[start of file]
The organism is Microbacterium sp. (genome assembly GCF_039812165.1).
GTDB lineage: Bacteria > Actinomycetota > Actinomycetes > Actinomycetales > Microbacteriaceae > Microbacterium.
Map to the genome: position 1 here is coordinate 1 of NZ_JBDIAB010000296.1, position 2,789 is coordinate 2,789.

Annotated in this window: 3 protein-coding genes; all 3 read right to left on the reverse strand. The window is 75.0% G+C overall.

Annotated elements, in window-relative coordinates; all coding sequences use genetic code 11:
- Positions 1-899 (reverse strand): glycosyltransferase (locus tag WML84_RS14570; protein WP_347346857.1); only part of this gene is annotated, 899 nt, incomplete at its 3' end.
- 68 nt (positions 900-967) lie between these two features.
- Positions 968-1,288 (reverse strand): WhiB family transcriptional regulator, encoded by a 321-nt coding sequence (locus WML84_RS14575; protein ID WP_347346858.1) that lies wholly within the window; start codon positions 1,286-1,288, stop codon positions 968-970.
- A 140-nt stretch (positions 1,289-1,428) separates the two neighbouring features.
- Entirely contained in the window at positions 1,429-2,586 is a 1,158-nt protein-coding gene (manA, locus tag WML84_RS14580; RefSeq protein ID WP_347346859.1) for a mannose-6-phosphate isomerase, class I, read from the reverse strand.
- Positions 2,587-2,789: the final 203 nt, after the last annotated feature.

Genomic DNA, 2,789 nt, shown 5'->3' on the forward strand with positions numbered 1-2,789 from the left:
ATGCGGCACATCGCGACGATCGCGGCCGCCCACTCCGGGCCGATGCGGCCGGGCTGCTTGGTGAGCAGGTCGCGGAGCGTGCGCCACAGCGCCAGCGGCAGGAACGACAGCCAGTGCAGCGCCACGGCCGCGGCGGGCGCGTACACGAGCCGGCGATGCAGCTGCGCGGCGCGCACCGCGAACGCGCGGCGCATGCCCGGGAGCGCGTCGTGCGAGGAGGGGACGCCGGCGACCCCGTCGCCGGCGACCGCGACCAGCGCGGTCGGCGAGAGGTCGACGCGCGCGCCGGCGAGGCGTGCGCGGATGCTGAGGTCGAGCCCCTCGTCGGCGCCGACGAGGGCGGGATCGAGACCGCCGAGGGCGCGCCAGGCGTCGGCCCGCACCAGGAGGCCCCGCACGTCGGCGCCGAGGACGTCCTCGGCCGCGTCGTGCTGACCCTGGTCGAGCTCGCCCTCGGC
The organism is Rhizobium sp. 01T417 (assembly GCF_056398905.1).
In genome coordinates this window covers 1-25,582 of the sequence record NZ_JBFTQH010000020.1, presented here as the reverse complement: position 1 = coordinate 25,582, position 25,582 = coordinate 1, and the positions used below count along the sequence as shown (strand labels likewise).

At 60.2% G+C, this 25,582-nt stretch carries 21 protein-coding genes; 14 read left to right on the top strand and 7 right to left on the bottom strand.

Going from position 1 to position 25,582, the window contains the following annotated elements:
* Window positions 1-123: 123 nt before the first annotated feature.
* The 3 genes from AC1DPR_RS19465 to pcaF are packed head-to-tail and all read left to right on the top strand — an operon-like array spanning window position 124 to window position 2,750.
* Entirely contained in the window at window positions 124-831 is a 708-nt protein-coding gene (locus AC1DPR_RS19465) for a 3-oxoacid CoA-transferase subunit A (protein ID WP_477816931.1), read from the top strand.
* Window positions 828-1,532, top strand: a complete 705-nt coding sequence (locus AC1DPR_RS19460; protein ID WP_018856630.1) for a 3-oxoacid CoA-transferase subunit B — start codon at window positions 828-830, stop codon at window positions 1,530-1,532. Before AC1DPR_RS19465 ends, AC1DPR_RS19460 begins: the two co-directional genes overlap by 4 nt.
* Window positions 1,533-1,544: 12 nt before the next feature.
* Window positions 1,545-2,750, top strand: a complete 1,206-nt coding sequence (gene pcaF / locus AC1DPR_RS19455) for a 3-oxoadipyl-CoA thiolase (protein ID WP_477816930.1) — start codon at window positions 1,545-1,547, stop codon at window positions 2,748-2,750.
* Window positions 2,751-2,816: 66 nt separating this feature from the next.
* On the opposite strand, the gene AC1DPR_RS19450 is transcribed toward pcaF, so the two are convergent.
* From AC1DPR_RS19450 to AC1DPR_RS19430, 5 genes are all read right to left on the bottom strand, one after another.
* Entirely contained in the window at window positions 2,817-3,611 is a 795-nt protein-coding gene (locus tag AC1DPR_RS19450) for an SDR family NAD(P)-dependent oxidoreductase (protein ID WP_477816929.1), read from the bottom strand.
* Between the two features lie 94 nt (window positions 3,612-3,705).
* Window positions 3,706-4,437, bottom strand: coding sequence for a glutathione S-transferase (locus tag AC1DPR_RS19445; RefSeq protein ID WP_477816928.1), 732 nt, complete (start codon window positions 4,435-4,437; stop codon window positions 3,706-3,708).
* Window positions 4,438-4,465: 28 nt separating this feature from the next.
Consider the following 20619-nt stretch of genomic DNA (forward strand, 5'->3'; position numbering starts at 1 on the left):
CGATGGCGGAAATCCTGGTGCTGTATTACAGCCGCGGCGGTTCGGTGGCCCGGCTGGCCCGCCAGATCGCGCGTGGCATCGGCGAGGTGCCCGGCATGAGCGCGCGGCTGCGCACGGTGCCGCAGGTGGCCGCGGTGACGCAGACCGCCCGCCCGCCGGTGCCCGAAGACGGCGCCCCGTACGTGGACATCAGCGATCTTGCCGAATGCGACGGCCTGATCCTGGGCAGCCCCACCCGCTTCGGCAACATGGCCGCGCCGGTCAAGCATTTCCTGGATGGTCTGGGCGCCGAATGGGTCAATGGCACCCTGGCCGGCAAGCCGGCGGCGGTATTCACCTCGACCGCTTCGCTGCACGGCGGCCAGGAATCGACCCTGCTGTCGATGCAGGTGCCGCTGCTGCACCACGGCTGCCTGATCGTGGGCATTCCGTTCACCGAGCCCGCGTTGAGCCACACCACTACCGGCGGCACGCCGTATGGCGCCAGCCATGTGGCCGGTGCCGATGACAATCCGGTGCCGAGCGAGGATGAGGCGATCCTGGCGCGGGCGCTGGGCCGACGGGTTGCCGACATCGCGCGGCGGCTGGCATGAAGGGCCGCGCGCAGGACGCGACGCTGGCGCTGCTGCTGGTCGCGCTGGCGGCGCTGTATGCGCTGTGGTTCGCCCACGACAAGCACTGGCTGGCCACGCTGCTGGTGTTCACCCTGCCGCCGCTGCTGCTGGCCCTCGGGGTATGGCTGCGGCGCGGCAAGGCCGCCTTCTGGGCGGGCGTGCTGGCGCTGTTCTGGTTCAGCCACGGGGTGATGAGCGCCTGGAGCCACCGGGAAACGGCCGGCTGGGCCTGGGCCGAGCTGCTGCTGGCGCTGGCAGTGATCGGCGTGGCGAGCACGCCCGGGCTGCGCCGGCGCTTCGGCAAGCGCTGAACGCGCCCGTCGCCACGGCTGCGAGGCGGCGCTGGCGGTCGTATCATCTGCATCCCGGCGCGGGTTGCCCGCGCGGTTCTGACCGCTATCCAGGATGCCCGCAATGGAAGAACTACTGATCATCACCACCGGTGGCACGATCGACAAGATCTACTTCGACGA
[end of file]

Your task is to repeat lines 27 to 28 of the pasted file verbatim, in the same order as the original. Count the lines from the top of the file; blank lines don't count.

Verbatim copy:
* Entirely contained in the window at window positions 2,817-3,611 is a 795-nt protein-coding gene (locus tag AC1DPR_RS19450) for an SDR family NAD(P)-dependent oxidoreductase (protein ID WP_477816929.1), read from the bottom strand.
* Between the two features lie 94 nt (window positions 3,612-3,705).